But if it’s all human speculation anyway, I already know all the answers.

As the skies
turn to gray.
two-legged apes
wonder, “what does love
have to do with
a sunny day?”

(Photographs: Chennai, Kanchipuram, Kodaikanal, Valparai & Mudumalai) 

27 thoughts on “Science of life: Of humans, monkeys, and birds

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  1. If you look at our history, it has been the ability to circumnavigate the globe (on water) that began the demise of other species, ramped up by our successful manipulation of earth’s resources (oil, trees, damming water) to our singular advantage.

    Animals are no match for the sudden arrival of an upright primate with a rumbly tumbly, timber ax, and a Facebook account. The 6th mass extinction is already a foregone conclusion.

    Better for the headache to just opt out of the madness and enjoy what’s left first hand instead. Here I come, birdies. 😀

    Liked by 2 people

    1. “Opt out of the madness” is my current modus operandi too, Shannonroo. At times though, it just feels inescapable given how tangled and hopelessly interconnected everything is.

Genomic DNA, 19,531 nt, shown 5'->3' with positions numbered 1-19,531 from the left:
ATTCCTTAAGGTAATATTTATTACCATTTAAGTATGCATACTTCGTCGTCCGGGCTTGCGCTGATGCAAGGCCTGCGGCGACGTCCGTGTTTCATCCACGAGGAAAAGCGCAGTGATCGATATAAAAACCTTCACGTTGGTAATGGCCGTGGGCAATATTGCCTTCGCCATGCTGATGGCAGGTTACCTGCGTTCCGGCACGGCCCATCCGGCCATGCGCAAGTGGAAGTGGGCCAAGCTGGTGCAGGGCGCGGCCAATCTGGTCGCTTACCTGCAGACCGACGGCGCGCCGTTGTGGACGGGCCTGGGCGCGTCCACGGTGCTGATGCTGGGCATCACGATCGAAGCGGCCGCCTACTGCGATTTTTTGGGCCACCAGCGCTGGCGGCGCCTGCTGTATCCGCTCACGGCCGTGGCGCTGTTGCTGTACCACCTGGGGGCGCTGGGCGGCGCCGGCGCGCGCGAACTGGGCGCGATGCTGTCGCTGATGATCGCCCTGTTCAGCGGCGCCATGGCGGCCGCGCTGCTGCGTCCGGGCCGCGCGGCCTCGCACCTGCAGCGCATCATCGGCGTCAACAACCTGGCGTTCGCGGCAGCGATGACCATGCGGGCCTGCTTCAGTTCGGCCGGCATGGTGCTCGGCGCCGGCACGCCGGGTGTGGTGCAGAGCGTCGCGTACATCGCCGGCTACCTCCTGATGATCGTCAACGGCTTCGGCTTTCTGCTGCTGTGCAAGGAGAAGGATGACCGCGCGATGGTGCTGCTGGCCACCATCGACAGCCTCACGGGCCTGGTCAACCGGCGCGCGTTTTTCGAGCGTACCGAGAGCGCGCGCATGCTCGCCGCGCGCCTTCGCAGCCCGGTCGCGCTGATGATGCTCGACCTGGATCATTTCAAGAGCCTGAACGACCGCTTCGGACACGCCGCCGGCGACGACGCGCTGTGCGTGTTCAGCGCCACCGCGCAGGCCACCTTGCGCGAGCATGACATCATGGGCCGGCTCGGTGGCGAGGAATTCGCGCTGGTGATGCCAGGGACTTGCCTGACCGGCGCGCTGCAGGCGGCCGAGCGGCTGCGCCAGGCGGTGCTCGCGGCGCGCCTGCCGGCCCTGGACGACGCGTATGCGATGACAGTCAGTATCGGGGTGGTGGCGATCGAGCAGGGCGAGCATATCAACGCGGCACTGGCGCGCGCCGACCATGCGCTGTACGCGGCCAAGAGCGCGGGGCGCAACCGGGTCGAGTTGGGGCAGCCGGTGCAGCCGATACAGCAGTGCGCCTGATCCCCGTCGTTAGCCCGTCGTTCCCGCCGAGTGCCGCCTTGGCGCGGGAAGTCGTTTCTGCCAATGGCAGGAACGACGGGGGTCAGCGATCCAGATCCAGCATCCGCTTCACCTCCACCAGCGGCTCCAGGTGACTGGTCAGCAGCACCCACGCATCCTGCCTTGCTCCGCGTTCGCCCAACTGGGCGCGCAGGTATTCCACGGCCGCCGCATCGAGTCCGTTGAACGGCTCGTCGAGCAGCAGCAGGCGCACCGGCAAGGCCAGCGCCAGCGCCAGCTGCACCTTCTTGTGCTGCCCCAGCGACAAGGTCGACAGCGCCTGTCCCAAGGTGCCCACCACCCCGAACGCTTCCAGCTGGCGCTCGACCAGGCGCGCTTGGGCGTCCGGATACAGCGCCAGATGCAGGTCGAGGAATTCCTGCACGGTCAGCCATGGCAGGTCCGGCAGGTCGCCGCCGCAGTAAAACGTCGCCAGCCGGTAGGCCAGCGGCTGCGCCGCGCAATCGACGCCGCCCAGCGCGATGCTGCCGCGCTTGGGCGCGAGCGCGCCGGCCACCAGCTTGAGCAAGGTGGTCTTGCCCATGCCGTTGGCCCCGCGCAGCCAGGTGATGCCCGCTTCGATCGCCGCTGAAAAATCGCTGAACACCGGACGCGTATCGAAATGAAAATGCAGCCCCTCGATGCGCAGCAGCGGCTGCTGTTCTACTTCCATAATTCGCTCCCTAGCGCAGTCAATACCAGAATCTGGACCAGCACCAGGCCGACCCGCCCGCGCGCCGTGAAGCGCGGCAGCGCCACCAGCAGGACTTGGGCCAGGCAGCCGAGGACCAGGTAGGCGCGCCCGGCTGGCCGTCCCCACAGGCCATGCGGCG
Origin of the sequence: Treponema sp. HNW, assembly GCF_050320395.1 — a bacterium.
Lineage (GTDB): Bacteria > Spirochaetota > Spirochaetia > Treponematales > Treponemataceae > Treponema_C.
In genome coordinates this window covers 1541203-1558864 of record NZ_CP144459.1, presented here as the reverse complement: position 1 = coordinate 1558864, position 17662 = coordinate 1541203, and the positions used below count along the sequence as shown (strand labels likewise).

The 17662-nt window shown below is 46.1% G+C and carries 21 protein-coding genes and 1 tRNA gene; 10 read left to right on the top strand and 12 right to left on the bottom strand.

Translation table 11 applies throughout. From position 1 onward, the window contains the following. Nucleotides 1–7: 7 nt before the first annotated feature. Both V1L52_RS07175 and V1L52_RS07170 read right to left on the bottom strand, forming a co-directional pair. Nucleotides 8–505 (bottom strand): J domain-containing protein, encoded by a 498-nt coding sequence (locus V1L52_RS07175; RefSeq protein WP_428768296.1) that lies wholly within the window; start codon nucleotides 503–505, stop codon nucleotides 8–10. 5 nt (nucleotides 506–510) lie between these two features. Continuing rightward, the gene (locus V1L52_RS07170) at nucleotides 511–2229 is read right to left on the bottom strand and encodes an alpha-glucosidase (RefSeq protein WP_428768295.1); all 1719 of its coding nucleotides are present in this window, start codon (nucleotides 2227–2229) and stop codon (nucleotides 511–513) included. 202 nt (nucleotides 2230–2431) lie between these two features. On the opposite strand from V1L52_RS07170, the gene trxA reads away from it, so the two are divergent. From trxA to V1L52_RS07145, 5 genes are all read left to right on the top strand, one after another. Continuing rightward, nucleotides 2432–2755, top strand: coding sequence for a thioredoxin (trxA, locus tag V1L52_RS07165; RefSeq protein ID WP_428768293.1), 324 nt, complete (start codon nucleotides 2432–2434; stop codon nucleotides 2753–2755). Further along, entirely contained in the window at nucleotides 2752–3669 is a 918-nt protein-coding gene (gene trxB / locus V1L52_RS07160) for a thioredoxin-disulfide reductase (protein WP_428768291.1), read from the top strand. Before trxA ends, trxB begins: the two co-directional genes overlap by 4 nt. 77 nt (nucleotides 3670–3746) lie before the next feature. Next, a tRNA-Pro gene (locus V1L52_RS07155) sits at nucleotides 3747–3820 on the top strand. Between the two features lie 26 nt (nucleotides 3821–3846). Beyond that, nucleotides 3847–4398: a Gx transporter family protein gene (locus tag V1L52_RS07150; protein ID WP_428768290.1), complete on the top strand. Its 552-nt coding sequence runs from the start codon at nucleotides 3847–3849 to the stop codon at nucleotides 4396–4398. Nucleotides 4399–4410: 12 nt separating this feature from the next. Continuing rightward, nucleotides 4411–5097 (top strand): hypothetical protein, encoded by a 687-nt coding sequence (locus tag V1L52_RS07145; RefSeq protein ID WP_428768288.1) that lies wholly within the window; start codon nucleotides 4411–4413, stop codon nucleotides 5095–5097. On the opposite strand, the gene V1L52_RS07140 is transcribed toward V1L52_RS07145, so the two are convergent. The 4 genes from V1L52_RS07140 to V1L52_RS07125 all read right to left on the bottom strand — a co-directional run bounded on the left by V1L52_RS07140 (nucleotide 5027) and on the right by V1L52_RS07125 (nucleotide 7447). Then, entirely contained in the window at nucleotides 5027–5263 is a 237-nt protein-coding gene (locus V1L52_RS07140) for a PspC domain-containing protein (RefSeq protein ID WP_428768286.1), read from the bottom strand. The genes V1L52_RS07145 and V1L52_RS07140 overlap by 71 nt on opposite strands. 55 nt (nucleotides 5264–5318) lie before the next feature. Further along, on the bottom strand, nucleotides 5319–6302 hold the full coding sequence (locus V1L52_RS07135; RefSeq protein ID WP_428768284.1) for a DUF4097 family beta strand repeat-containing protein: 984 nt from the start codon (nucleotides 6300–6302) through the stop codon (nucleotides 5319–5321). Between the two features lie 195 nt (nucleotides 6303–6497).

I bet in the era of absolute dystopia, we’d be quoting X-Men dialogues.

      “The Neanderthal is running scared, my fellow mutants”!

      Liked by 1 person

  2. Loved that Frankenstein monster part – I agree! May be its the thought that we are better or the best and deserve the best drives and distinguishes humankind from other species now. We seem more equipped for a peaceful co-existence but then we end up using the same to deprive others of existence!!

    It’s so good that you love the company of birds and prefer to go out to get first hand me that’s much better than experiments. Thanks to your blog my interest in birds have grown ….. ‘ve been more observing and more accomodating now though they are very few in variety here(but guess that makes it more convenient to understand them better).
    [ I do find a whole lot of humanly behaviors (I cldn’t think of a better word) in them – tolerance, kindness, curiosity, selfishness, greed, responsibility ( or was it parently love I don’t know!)]

    Liked by 1 person

    1. Thank you so much, Mridula. Your comments set my heart aflutter! I am glad that you have discovered some amount of love for birds. I dearly hope that it keeps growing larger!

      I guess, being capable is only half the battle. To have the inclination to unite for common good is another story altogether!

      Liked by 1 person

    1. Thank you so much, Phoenix! I once tried to start an online campaign called ‘Shut Up & Behave’. I hash-tagged it and everything. So here’s the crux of it – first, we shut up about our First World problems and then we behave (be kind and generous, don’t break traffic rules, don’t spit / pee in public, etc).